# Calculating rotational work.

1. Apr 20, 2014

### Dethrone

1. The problem statement, all variables and given/known data

Calculate the work done on a solid cylinder of mass 5.0 kg and radius 55.6 cm by an applied force of 12.2N if it turns 45 degrees.

2. Relevant equations

W = torque x angle (radians)

3. The attempt at a solution

I just used:

W = torque x angle
= Force x perpendicular radius x angle
= 12.2 x 55.6 x pi/4

Why is this wrong? I think it's wrong, because part b of the question asks how the answer would change if the object was a ring.

2. Apr 20, 2014

### barryj

Why do you think it would matter if a ring were used?

3. Apr 20, 2014

### Dethrone

Because they would have different moment of inertias. But, I didn't even need to use it for the problem, so could the answer be that it would be the same regardless of the object shape?

Last edited: Apr 20, 2014
4. Apr 20, 2014

### barryj

I would think so.

5. Apr 20, 2014

### Dethrone

Thanks! i have a second question:

At 23:50 of the video, he says that torque = tension (rope) x radius. Why is that? Wouldn't the torque = force of gravity x radius? Since the force of gravity is the only force acting downwards and the tension forces cancel?

Last edited by a moderator: Sep 25, 2014
6. Apr 20, 2014

### barryj

If the pulley was fixed and did not move, then the tension T would indeed be equal to mg. However, if the pulley is released, then the tension would be less than mg because the pulley is accelerating. Think what the tension in the rope would be if the pulley had no moment of inertia or very little mass.

7. Apr 20, 2014

### Dethrone

If the rope had very little mass, I would guess that the tension of the rope would be equal to the force of gravity? But I'm still confused, doesn't the force of gravity have any effect on the torque? since it's contributes to the force that the pulley experiences

The guy did the force of gravity x radius

8. Apr 20, 2014

### barryj

Yes, if there were no gravity then there would be no tension. As I said, if the pulley was locked and could not move then the tension would be mg. But if the pulley were allowed to move, then the tension would be less than mg.

9. Apr 20, 2014

### Dethrone

I'm just confused with your last statement. "But if the pulley were allowed to move, then the tension would be less than mg." I understand that tension would be less than mg, but isn't mg ultimately the force pulling on the pulley since it's attached to the rope also? So wouldn't it be that force (mg) x radius? Or is it that while mg is the force that's keeping the pulley moving, the force that the pulley ACTUALLY experiences is the tension force?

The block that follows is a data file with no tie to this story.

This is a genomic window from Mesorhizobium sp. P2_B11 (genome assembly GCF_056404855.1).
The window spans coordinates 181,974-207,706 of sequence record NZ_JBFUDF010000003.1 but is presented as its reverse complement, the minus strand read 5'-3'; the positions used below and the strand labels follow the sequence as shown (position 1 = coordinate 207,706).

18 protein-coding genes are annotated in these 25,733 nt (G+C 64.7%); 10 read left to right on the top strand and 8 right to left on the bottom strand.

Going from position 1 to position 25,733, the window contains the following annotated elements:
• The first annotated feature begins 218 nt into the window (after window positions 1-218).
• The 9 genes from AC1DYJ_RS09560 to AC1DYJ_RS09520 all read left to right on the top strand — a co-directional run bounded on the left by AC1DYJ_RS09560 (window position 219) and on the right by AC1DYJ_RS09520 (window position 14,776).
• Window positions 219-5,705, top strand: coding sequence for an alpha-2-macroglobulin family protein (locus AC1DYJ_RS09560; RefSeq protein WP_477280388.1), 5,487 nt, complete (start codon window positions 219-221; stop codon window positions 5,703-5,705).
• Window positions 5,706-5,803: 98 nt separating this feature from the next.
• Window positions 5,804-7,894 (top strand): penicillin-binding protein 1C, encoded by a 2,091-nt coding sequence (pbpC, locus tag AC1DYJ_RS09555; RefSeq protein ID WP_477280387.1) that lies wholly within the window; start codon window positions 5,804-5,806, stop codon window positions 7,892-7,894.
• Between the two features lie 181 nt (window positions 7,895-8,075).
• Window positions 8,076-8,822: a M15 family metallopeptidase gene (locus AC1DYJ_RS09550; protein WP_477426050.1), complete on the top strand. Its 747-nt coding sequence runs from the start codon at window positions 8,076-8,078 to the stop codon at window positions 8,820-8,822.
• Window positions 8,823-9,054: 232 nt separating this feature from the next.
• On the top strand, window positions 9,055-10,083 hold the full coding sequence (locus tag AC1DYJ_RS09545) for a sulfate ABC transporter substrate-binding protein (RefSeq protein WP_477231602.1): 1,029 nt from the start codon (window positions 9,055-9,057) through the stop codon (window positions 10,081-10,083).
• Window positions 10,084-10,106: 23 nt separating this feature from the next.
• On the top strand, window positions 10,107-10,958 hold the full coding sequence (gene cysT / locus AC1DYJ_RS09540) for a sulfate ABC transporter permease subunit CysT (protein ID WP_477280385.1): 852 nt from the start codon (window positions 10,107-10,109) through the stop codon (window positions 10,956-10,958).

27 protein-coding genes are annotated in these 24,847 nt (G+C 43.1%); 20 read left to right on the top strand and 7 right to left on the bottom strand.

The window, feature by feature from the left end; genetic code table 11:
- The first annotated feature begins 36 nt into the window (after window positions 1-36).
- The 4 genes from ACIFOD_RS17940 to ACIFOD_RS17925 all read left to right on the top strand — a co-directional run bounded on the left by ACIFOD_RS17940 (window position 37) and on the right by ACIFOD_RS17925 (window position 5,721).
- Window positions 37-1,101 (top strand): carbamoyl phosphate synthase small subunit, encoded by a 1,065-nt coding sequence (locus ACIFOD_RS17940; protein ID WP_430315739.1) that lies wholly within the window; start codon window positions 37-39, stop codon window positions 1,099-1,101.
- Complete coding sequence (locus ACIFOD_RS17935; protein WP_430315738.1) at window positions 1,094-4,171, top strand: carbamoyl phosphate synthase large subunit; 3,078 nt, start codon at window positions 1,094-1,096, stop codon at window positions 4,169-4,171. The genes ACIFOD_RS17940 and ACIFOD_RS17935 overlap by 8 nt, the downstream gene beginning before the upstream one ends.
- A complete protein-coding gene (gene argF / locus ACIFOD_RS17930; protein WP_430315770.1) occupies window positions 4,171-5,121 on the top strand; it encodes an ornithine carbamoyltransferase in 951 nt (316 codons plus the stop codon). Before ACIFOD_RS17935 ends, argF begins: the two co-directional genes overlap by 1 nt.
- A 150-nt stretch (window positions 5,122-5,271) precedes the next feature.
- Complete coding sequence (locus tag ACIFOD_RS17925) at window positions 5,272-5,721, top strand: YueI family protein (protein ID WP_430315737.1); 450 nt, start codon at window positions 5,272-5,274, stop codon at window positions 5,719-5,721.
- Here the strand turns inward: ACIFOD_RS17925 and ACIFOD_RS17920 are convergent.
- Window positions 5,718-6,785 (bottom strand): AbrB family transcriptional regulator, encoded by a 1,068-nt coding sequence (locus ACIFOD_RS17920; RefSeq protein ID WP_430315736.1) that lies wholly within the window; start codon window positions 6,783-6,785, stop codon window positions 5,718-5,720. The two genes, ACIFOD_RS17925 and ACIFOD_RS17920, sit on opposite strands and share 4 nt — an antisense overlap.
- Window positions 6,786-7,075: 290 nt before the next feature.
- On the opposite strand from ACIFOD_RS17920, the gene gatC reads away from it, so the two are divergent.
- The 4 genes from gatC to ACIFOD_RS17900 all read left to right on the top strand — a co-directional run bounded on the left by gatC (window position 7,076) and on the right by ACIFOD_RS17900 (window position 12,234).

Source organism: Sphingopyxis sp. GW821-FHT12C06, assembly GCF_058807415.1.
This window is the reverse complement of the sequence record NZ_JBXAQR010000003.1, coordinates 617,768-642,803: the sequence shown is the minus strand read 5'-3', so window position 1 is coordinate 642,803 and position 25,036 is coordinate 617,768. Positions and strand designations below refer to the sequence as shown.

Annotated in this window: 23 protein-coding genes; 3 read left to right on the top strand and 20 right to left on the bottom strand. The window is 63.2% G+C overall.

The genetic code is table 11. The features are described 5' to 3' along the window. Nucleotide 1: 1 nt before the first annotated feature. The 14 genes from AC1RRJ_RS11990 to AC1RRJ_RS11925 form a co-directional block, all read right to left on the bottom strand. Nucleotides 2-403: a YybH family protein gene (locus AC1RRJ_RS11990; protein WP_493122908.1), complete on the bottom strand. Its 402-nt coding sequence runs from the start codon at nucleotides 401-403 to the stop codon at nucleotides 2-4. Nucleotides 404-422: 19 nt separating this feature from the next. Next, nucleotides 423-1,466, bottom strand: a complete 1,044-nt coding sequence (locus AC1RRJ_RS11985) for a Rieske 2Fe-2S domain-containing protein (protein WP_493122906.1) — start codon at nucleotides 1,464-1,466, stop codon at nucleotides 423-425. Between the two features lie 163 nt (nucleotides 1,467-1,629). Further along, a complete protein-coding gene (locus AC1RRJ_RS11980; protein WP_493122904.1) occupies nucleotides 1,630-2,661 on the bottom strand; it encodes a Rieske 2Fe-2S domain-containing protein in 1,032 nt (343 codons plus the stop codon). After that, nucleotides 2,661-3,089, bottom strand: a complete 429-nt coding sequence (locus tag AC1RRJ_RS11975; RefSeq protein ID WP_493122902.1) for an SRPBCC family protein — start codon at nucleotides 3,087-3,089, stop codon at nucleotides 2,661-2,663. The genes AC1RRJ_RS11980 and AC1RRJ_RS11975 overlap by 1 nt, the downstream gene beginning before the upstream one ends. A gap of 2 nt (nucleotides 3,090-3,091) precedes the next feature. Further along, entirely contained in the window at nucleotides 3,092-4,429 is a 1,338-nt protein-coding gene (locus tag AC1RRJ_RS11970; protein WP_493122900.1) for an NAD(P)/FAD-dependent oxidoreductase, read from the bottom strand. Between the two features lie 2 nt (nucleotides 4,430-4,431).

I just had another idea: Is it that tension x radius equals the torque around the rotating disc and force of gravity x radius is the torque around the whole system?

10. Apr 20, 2014

### barryj

Not sure about your last statement but consider the following. Draw a free body diagram of the mass hanging on the rope. If the pulley was locked (not allowed to rotate) then the mass would not move and the tension T woujld equal mg, T balances mg. Now, unlock the pully. The mass will start to accelerate downward and the pulley will start to rotate. The ONLY way the mass could start accelerating downward is if mg is greater than T the tension.

11. Apr 20, 2014

### Dethrone

Okay, I understand both now, but is the reason why we multiply the tension by radius because the force that the pulley actually experiences is the tension? Because it's my understanding that Torque = Force x radius, so when I first attempt this problem, I thought that mg was the actually force that's moving the pulley.

12. Apr 21, 2014

### haruspex

What units do you think your answer is in? Check the units of all the given data.

13. Apr 21, 2014

### Dethrone

I know, 55.6 should be in m. My answer should be in N m.

I still need this question resolved, though,

Last edited: Apr 21, 2014
14. Apr 21, 2014

### barryj

I am confused as to what question you are asking about, part a or part b? For part a the torque = tension (or force) X radius and the answer will be in n-m. What is your question about part b?

15. Apr 21, 2014

### Dethrone

is the reason why we multiply the tension by radius because the force that the pulley actually experiences is the tension? What I don't get is if the force that's actually moving the pulley is the force of gravity, WHY do we multiple the tension force by radius and not mg by radius?

Last edited: Apr 21, 2014
16. Apr 21, 2014

### barryj

That is correct. The Tension, T, acts downward on the pulley and upwards on the mass, m, but the tension is the same in both cases. To solve this problem (shown in the video at 23:50, you create two situations. One relating the tension to the acceleration of the pulley, and the second relating the tension to the acceleration of the hanging mass. Then if you set the tensions equal to each other, you can find the acceleration of the lower mass.